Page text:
Medically reviewed by Onikepe Adegbola, MD, PhD
Patients with inflammatory bowel disease (IBD) often experience unpredictability in their condition, which can adversely affect their quality of life (QoL). Despite having a better QoL than patients with active disease, patients in remission have a lower QoL than healthy individuals.
Using a tertiary IBD center in Romania, a study sought to identify factors associated with a lower quality of life in patients with IBD in clinical remission. The study on Health-Related QoL in IBD Patients was published in the Journal of Medicine.
A clinical remission occurs when the symptoms of IBD have diminished to the point that they are mostly absent. Crohn’s disease is one of the most commonly occurring conditions of IBD. When you are in remission from Crohn’s disease, the disease is no longer active. It means that your immune system is functioning properly, and inflammation does not cause painful damage to your bowels or colon. During remission, you might notice that the pain has stopped, with no diarrhea or no fatigue. Moreover, the blood tests will show normal levels of inflammation.
Study Design for Clinical Remission
The study enrolled 97 adult patients with IBD who had been in clinical remission for at least 3 months. The study excluded pregnant women, patients with ostomies, perianal diseases, extraintestinal manifestations, and patients with other significant comorbidities.
63.9% of the 97 patients were male. They used the SCCAI score for ulcerative colitis and HBI score to assess the activity of Crohn’s disease at the end of the study.
Both ulcerative colitis and Crohn’s disease usually show similar symptoms, such as diarrhea, abdominal pain, fatigue, weight loss, etc.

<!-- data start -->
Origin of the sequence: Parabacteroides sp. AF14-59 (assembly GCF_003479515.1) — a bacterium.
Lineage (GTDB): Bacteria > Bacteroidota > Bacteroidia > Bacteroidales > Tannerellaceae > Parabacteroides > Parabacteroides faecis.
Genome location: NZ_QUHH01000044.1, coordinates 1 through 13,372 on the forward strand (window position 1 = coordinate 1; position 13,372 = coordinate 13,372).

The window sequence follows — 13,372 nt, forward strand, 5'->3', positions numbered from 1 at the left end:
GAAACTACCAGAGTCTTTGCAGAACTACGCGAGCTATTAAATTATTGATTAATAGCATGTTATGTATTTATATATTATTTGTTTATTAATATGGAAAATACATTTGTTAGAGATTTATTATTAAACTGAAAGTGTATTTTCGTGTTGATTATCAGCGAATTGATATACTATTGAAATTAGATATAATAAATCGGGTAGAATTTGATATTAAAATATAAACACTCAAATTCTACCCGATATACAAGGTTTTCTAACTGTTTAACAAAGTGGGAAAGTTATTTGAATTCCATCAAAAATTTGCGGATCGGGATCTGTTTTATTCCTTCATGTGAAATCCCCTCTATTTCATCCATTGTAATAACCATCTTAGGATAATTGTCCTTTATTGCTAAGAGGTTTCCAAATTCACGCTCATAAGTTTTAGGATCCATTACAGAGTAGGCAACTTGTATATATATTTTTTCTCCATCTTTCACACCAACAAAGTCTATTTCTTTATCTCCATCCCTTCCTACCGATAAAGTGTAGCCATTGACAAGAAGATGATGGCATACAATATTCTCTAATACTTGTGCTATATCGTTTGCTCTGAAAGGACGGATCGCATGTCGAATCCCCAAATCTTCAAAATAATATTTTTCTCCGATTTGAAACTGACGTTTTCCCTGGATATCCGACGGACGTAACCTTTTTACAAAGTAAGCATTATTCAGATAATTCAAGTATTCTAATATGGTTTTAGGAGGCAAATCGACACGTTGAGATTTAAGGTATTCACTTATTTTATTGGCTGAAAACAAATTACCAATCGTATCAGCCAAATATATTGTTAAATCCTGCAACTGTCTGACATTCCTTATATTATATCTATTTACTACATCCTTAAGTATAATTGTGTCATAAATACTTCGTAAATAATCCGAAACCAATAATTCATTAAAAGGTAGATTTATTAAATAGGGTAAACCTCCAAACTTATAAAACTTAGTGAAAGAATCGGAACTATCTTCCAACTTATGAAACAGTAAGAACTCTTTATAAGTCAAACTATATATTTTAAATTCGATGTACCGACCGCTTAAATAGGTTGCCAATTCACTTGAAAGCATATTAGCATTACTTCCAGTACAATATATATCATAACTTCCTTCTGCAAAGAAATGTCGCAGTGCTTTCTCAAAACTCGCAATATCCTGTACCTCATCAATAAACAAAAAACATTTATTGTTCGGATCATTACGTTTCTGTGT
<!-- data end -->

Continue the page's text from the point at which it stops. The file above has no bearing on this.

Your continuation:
The Simple Clinical Colitis Activity Index (SCCAI) is a score to validate the complicated disease activity. A score of fewer than 2.5 points indicates remission by the patient.
Alternatively, using the Harvey-Bradshaw Index (HBI), one can stratify Crohn’s disease severity.
Outcome of the Study
Researchers found an SCCAI score of less than 2.5 in ulcerative colitis and an HBI score of less than 4 in the case of Crohn’s disease.
Similarly, they evaluated the fatigue and anxiety levels of each patient. The researchers found 65 patients with CD and 32 with UC, most of whom were on biological therapy. About 33% of patients showed signs of anxiety and 16.5% of patients displayed signs of depression.
The analysis found that exposure to more than one biological therapy, fatigue, and symptoms of anxiety all contributed to a lower HR-QoL. This study clearly showed that patients with IBD in clinical remission have lower HR-QoL due to exposure to a greater number of biological agents, and anxiety.
In future studies, it should be evaluated whether early identification and prompt treatment could improve HR-QoL in IBD patients. Since the treatments for inflammatory bowel disease have certain limitations, further research in this area can lead to advancements in understanding the condition.
Stroie, T., Preda, C., Meianu, C., Croitoru, A., Gheorghe, L., Gheorghe, C., & Diculescu, M. (2022). Health-Related Quality of Life in Patients with Inflammatory Bowel Disease in Clinical Remission: What Should We Look For?. Medicina (Kaunas, Lithuania), 58(4), 486. https://doi.org/10.3390/medicina58040486